The Nobel Prizes are given every year to those who have benefited mankind the most in one of six fields: peace, literature, medicine, physics, chemistry and economics. It is a high honour – and you get a good bit of money too: more than a million dollars American (132,000 metric crowns).
Here are the Nobel Prize winners for 2008:
Martti Ahtisaari, a United Nations peacemaker and president of Finland in the late 1990s. For more than 30 years he has gone all over the world to help make peace, in places like the Horn of Africa, Namibia, Kosovo, Northern Ireland, Iraq and Aceh in Indonesia. He is particularly proud of Namibia, whose independence from South Africa he helped to work out after many long years. Namibia made him an honorary citizen.
Jean-Marie Le Clezio, who is possibly the greatest living French writer. Among his better known works are “Onitsha” (1991) and “Wandering Star” (1992), but it was “The Interrogation” (1963) that made his name. He has travelled the world and even lived with the Embera Indians of Panama for a time. It gave him something of an outsider’s view of life in the West, especially life in its big cities.
This one was split between three scientists: Francoise Barre-Sinoussi (a woman) and Luc Montagnier, both from France, who discovered HIV, the virus that causes Aids, and a German, Harald zur Hausen, who discovered another virus, HPV, which is found in nearly all women with cervical cancer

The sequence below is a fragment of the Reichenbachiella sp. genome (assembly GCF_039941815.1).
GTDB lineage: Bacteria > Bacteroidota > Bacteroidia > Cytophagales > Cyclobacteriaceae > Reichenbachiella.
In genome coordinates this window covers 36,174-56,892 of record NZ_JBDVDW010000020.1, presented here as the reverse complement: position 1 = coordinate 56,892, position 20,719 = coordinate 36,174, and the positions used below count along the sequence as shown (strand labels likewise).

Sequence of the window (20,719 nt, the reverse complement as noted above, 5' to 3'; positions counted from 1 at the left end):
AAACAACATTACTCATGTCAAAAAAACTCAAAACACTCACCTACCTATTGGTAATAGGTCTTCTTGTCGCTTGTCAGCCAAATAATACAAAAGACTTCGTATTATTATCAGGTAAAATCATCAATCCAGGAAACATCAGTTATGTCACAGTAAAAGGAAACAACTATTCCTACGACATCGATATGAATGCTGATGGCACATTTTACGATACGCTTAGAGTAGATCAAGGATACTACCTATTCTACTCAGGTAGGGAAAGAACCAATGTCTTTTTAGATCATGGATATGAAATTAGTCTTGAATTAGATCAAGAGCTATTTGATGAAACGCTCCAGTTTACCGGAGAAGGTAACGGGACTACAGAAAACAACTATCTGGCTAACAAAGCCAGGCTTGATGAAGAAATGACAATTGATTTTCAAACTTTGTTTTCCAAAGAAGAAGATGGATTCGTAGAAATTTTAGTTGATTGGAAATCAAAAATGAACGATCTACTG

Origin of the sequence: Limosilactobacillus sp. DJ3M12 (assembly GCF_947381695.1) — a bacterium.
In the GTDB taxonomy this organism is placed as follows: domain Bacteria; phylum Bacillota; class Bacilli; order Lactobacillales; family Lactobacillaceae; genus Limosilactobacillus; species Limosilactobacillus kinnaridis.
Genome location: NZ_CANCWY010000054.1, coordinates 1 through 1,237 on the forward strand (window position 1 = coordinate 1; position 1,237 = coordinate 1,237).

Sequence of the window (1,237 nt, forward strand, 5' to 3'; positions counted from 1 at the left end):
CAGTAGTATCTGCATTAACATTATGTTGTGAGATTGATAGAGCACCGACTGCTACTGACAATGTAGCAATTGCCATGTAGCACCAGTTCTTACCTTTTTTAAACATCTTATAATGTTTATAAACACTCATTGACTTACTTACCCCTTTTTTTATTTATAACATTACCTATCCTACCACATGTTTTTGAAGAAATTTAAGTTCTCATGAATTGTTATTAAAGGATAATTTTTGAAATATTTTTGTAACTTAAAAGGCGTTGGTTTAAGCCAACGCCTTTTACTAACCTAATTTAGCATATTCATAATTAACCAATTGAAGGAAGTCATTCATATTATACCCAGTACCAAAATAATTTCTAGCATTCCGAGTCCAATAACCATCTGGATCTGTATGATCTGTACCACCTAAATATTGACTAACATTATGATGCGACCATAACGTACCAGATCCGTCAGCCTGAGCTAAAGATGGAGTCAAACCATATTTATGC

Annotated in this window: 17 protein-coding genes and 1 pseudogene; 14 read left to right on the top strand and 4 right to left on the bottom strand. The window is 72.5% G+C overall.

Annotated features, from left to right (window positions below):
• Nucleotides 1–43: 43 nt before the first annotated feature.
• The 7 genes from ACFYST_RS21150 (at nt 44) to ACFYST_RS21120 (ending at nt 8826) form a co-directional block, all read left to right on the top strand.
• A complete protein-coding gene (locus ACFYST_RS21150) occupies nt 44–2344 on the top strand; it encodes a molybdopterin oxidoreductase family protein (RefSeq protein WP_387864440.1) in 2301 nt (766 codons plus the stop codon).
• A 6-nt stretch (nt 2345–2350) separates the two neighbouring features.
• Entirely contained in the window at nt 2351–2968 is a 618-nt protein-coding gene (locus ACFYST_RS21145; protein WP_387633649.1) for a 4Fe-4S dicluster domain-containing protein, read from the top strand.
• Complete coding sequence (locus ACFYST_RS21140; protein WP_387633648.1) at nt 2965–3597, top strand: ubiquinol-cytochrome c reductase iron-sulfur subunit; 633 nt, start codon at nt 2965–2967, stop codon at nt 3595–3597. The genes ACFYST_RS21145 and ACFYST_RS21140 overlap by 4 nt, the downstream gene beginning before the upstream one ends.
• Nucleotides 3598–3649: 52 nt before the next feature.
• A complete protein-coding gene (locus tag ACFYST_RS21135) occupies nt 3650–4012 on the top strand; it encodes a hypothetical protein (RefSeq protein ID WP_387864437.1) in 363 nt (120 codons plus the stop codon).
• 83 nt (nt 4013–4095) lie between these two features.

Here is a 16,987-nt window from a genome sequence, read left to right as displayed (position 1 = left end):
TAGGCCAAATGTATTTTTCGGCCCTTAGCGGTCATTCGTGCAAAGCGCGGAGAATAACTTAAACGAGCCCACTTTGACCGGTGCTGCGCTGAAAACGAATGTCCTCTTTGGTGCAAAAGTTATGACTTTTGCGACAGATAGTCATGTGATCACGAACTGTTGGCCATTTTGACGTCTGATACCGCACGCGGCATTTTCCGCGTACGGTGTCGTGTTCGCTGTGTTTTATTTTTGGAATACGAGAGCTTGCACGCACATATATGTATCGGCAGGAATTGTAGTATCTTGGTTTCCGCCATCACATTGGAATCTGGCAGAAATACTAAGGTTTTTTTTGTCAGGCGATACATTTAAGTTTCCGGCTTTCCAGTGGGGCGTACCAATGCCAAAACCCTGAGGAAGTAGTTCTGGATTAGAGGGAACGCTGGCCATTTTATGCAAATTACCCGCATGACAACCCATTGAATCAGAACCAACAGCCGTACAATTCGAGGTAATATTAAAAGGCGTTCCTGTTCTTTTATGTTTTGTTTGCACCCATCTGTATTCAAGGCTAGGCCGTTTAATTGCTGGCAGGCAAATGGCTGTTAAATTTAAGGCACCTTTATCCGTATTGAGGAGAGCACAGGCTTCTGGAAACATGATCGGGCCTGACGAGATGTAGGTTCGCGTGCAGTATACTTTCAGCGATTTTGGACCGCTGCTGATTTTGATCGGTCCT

Half of the physics prize goes to Yoichiro Nambu, who discovered the broken symmetry of the universe, and the other half is split between Makoto Kobayashi (not the artist) and Toshihide Maskawa, who applied Nambu’s theory to show that there was an unknown set of quarks, which have since been discovered. Broken symmetry means that the laws of the physics do not work the same way in all directions in space and time. Not what you would expect. All three were born in Japan, but Nambu is now an American.
Won by two Americans – Martin Chalfie and Roger Tsien – and one Japanese scientist – Osamu Shimonura – for their work on GFP – green fluorescent protein. GFP, found in jellyfish, gives off a green light. Shimonura found the protein that was causing the light, Chalfie found a way to put it in other animals to study how parts of the body, healthy or diseased, grow and change, while Tsien found ways to make the light stronger and give off different colours.
Paul Krugman, an American economist at Princeton, who has long pointed out what was wrong in President Bush’s policies from the pages of the New York Times. He won the Nobel not for that, but for his work on trade patterns. He has shown how world trade (globalization) has given us huge cities and huge backward regions where people are poor.
For those at home who are keeping score:
- America: Nambu (Japanese-born), Krugman, Chalfie, Tsien
- Japan: Kobayashi, Maskawa, Shimonura
- France: Le Clezio, Barre-Sinoussi, Montagnier
- Finland: Ahtisaari
- Germany: zur Hausen